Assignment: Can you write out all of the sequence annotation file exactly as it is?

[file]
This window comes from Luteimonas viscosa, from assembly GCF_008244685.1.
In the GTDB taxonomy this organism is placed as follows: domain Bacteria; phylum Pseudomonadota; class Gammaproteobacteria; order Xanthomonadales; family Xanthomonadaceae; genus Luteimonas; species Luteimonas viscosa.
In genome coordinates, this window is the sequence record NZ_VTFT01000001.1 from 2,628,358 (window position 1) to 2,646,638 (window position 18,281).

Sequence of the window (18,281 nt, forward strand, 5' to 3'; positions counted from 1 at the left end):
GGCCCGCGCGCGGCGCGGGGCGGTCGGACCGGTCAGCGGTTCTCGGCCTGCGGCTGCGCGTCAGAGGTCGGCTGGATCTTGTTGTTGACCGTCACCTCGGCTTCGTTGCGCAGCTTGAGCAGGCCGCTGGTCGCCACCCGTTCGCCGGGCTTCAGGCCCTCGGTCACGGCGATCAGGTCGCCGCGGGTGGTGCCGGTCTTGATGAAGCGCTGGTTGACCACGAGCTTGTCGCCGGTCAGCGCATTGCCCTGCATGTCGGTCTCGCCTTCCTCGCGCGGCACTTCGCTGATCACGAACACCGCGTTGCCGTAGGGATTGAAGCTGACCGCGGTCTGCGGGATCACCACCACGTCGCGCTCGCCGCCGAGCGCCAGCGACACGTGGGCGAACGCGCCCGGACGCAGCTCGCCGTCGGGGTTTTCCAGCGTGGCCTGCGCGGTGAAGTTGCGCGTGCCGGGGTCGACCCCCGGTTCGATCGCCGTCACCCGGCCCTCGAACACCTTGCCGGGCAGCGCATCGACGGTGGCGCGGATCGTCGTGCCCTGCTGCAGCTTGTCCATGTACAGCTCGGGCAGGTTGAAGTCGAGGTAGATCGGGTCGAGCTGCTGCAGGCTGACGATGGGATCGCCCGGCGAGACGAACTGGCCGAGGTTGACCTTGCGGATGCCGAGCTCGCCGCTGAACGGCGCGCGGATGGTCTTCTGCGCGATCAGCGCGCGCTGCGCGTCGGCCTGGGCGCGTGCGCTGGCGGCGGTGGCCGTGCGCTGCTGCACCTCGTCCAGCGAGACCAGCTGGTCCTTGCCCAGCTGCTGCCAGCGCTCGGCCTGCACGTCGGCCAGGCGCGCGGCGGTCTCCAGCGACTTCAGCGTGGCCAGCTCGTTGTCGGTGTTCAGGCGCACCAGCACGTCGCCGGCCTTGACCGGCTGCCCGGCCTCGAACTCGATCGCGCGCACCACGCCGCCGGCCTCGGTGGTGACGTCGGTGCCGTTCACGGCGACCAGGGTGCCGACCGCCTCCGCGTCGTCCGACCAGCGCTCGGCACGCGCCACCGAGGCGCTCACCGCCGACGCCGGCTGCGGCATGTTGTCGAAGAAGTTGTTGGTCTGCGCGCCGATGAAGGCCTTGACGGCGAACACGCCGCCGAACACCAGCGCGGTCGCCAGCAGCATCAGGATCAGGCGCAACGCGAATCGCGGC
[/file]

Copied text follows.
This window comes from Luteimonas viscosa, from assembly GCF_008244685.1.
In the GTDB taxonomy this organism is placed as follows: domain Bacteria; phylum Pseudomonadota; class Gammaproteobacteria; order Xanthomonadales; family Xanthomonadaceae; genus Luteimonas; species Luteimonas viscosa.
In genome coordinates, this window is the sequence record NZ_VTFT01000001.1 from 2,628,358 (window position 1) to 2,646,638 (window position 18,281).

Sequence of the window (18,281 nt, forward strand, 5' to 3'; positions counted from 1 at the left end):
GGCCCGCGCGCGGCGCGGGGCGGTCGGACCGGTCAGCGGTTCTCGGCCTGCGGCTGCGCGTCAGAGGTCGGCTGGATCTTGTTGTTGACCGTCACCTCGGCTTCGTTGCGCAGCTTGAGCAGGCCGCTGGTCGCCACCCGTTCGCCGGGCTTCAGGCCCTCGGTCACGGCGATCAGGTCGCCGCGGGTGGTGCCGGTCTTGATGAAGCGCTGGTTGACCACGAGCTTGTCGCCGGTCAGCGCATTGCCCTGCATGTCGGTCTCGCCTTCCTCGCGCGGCACTTCGCTGATCACGAACACCGCGTTGCCGTAGGGATTGAAGCTGACCGCGGTCTGCGGGATCACCACCACGTCGCGCTCGCCGCCGAGCGCCAGCGACACGTGGGCGAACGCGCCCGGACGCAGCTCGCCGTCGGGGTTTTCCAGCGTGGCCTGCGCGGTGAAGTTGCGCGTGCCGGGGTCGACCCCCGGTTCGATCGCCGTCACCCGGCCCTCGAACACCTTGCCGGGCAGCGCATCGACGGTGGCGCGGATCGTCGTGCCCTGCTGCAGCTTGTCCATGTACAGCTCGGGCAGGTTGAAGTCGAGGTAGATCGGGTCGAGCTGCTGCAGGCTGACGATGGGATCGCCCGGCGAGACGAACTGGCCGAGGTTGACCTTGCGGATGCCGAGCTCGCCGCTGAACGGCGCGCGGATGGTCTTCTGCGCGATCAGCGCGCGCTGCGCGTCGGCCTGGGCGCGTGCGCTGGCGGCGGTGGCCGTGCGCTGCTGCACCTCGTCCAGCGAGACCAGCTGGTCCTTGCCCAGCTGCTGCCAGCGCTCGGCCTGCACGTCGGCCAGGCGCGCGGCGGTCTCCAGCGACTTCAGCGTGGCCAGCTCGTTGTCGGTGTTCAGGCGCACCAGCACGTCGCCGGCCTTGACCGGCTGCCCGGCCTCGAACTCGATCGCGCGCACCACGCCGCCGGCCTCGGTGGTGACGTCGGTGCCGTTCACGGCGACCAGGGTGCCGACCGCCTCCGCGTCGTCCGACCAGCGCTCGGCACGCGCCACCGAGGCGCTCACCGCCGACGCCGGCTGCGGCATGTTGTCGAAGAAGTTGTTGGTCTGCGCGCCGATGAAGGCCTTGACGGCGAACACGCCGCCGAACACCAGCGCGGTCGCCAGCAGCATCAGGATCAGGCGCAACGCGAATCGCGGC